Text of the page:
The world’s first carbon-neutral city

The United Arab Emirates (UAE) has just officially unveiled its plans to build the world’s first carbon-neutral city. Situated on Abu Dhabi’s desert outskirts, “Masdar City” is designed from the ground up to be the first completely environmentally sustainable city and a hub for renewable energy research. The UAE’s rulers hope Masdar will eventually house ...

596980_masdar_05.jpg
596980_masdar_05.jpg

The United Arab Emirates (UAE) has just officially unveiled its plans to build the world's first carbon-neutral city. Situated on Abu Dhabi's desert outskirts, "Masdar City" is designed from the ground up to be the first completely environmentally sustainable city and a hub for renewable energy research. The UAE's rulers hope Masdar will eventually house at least 1,500 businesses and 50,000 people, powered by solar and other renewable energy sources.

KARIM SAHIB/AFP/Getty Images

Residents will be able to get by on foot, despite the region's blistering climate, thanks to architectural techniques that promote shading and help generate cooling breezes. Stops for the city's solar-powered "personalized rapid transport pods" will be no further than 200 meters apart. Lord Norman Foster, the founder and head of the architectural firm in charge of the Masdar development, said the project "promises to set new benchmarks for the sustainable city of the future." Is he right? Is the project even viable?

The United Arab Emirates (UAE) has just officially unveiled its plans to build the world’s first carbon-neutral city. Situated on Abu Dhabi’s desert outskirts, “Masdar City” is designed from the ground up to be the first completely environmentally sustainable city and a hub for renewable energy research. The UAE’s rulers hope Masdar will eventually house at least 1,500 businesses and 50,000 people, powered by solar and other renewable energy sources.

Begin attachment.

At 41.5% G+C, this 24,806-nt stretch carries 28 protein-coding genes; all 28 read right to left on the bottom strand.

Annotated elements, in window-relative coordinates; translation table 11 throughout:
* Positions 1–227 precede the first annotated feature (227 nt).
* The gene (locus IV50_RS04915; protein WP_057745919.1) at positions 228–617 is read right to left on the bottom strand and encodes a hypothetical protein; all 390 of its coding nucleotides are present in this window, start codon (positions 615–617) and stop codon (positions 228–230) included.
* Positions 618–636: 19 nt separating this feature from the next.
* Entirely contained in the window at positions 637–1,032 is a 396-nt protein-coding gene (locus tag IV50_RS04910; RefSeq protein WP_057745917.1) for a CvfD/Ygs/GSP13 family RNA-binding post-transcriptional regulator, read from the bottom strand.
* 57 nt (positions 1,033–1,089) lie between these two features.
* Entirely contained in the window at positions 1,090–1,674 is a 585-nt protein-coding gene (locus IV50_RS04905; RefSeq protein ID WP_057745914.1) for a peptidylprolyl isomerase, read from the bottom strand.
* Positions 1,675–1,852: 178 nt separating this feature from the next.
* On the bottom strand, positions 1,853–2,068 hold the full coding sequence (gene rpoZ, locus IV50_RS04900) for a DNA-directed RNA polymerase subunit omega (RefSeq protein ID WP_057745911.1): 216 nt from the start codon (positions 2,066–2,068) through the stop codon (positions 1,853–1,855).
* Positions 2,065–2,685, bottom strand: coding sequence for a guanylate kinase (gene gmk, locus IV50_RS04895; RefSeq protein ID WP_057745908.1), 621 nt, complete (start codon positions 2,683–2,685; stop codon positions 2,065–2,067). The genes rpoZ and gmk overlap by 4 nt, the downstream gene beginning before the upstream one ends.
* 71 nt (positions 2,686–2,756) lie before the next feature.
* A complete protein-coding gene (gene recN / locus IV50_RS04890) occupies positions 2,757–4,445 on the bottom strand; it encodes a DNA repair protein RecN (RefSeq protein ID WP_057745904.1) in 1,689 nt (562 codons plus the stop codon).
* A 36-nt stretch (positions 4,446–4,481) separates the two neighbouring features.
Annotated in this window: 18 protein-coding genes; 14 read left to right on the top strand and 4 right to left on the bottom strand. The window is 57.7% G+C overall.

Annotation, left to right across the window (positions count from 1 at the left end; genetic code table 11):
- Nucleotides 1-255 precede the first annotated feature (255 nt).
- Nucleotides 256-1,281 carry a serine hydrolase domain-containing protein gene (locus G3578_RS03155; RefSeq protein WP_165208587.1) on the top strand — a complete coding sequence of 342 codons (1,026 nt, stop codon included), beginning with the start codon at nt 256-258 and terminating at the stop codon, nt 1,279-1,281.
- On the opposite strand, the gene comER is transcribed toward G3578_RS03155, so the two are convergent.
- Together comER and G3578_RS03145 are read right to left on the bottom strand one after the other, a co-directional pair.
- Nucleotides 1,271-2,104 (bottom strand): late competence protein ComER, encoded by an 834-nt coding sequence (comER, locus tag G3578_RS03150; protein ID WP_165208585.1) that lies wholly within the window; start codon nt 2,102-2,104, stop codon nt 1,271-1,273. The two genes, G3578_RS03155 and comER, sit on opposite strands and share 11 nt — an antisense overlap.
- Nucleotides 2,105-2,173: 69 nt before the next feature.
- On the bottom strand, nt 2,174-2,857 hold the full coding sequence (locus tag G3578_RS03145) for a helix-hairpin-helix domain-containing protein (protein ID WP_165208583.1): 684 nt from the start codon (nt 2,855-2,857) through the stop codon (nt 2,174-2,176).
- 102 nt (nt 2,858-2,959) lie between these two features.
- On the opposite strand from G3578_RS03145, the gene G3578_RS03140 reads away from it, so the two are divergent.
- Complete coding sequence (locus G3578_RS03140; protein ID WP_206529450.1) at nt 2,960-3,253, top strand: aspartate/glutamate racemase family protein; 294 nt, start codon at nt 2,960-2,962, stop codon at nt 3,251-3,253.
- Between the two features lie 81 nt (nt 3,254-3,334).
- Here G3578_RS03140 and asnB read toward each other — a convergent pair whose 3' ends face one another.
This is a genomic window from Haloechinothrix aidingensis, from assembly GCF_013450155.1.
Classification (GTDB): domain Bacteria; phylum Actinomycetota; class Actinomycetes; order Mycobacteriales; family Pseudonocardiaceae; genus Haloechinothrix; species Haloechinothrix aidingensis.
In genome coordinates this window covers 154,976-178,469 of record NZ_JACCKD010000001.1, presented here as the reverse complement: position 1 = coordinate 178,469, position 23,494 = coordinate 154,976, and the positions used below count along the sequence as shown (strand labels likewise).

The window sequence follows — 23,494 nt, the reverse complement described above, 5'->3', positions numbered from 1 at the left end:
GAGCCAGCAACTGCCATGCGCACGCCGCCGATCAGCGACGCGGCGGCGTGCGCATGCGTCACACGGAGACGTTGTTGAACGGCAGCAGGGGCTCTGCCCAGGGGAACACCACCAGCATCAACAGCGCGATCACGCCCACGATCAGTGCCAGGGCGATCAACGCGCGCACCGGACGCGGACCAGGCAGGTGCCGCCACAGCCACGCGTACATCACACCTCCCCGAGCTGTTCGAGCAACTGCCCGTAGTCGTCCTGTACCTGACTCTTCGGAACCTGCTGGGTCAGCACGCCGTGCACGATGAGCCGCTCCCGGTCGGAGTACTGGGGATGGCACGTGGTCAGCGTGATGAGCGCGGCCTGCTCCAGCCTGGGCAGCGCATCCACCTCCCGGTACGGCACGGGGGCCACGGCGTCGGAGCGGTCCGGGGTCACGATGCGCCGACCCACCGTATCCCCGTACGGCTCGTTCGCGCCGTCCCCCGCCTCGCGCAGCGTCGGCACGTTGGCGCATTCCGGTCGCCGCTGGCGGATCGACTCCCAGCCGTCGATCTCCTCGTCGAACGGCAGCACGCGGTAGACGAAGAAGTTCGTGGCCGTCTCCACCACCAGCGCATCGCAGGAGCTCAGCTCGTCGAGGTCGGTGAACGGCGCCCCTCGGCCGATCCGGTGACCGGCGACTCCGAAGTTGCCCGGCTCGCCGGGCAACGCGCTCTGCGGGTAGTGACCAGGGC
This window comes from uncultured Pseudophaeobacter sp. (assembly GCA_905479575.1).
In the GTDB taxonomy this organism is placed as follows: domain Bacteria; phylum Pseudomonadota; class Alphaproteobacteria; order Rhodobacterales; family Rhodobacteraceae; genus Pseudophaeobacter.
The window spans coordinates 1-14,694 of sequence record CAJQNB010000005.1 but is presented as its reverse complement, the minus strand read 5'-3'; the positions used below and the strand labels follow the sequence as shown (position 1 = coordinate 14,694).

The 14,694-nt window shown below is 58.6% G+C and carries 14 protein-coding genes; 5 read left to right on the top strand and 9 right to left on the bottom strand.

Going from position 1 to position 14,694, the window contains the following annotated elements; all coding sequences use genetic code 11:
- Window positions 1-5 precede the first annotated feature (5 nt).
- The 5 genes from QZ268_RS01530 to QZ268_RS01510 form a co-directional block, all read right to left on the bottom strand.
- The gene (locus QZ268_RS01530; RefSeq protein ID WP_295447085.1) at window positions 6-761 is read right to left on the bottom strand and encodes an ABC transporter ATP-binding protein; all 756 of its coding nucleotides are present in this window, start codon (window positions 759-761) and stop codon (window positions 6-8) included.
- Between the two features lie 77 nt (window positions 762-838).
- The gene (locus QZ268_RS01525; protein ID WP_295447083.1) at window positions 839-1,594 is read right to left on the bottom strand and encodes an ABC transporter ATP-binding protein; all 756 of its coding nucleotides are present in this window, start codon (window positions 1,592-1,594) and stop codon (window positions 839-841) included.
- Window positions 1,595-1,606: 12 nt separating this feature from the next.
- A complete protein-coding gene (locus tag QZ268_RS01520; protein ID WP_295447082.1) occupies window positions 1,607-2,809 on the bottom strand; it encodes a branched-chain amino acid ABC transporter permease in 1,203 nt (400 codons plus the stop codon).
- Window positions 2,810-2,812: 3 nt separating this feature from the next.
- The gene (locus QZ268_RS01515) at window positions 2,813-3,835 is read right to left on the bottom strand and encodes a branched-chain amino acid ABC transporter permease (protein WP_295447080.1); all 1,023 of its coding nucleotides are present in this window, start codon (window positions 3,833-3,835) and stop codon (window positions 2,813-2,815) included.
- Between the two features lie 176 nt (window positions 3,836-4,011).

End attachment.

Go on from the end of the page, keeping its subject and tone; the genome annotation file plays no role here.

KARIM SAHIB/AFP/Getty Images

Residents will be able to get by on foot, despite the region’s blistering climate, thanks to architectural techniques that promote shading and help generate cooling breezes. Stops for the city’s solar-powered “personalized rapid transport pods” will be no further than 200 meters apart. Lord Norman Foster, the founder and head of the architectural firm in charge of the Masdar development, said the project “promises to set new benchmarks for the sustainable city of the future.” Is he right? Is the project even viable?

Ann Rappaport, an urban and environmental policy specialist at Tufts University, spoke with FP about the project a while back. She seems to share Foster’s optimism:

[F]or almost everything, it’s easier to do it right the first time. That’s true of a new building versus renovating an old building, [so] why shouldn’t it be true of [building] a new city, [rather] than transforming an old one? …

[Y]ou can think about spatial patterns, you can think about their notion of creating walkable spaces… shading—all these things that we now understand to be very important to our carbon budget. We just weren’t thinking about that hundreds of years ago when our major world capitals were developed. So that’s exciting…. [Your first reaction may be that this is] a city in the middle of a place that others might define as a desert. On the other hand, I think that climate change is challenging us all to think about where the good locations are for human development…. When many of the world’s foremost cities were developed, we were looking at transportation access by boat, and now that means that these cities are really vulnerable to sea level rise… [T]he prospect looks attractive, and perhaps the devil’s in the details, but it’s not a ludicrous concept.

No country needs this type of innovative thinking about the environment more than the UAE, designated by the World Wildlife Fund as the country with the world’s worst per capita ecological footprint. Obviously, one project is not enough to exonerate the country’s wasteful and unsustainable practices. But at least it’s a start.

Prerna Mankad is a researcher at Foreign Policy.

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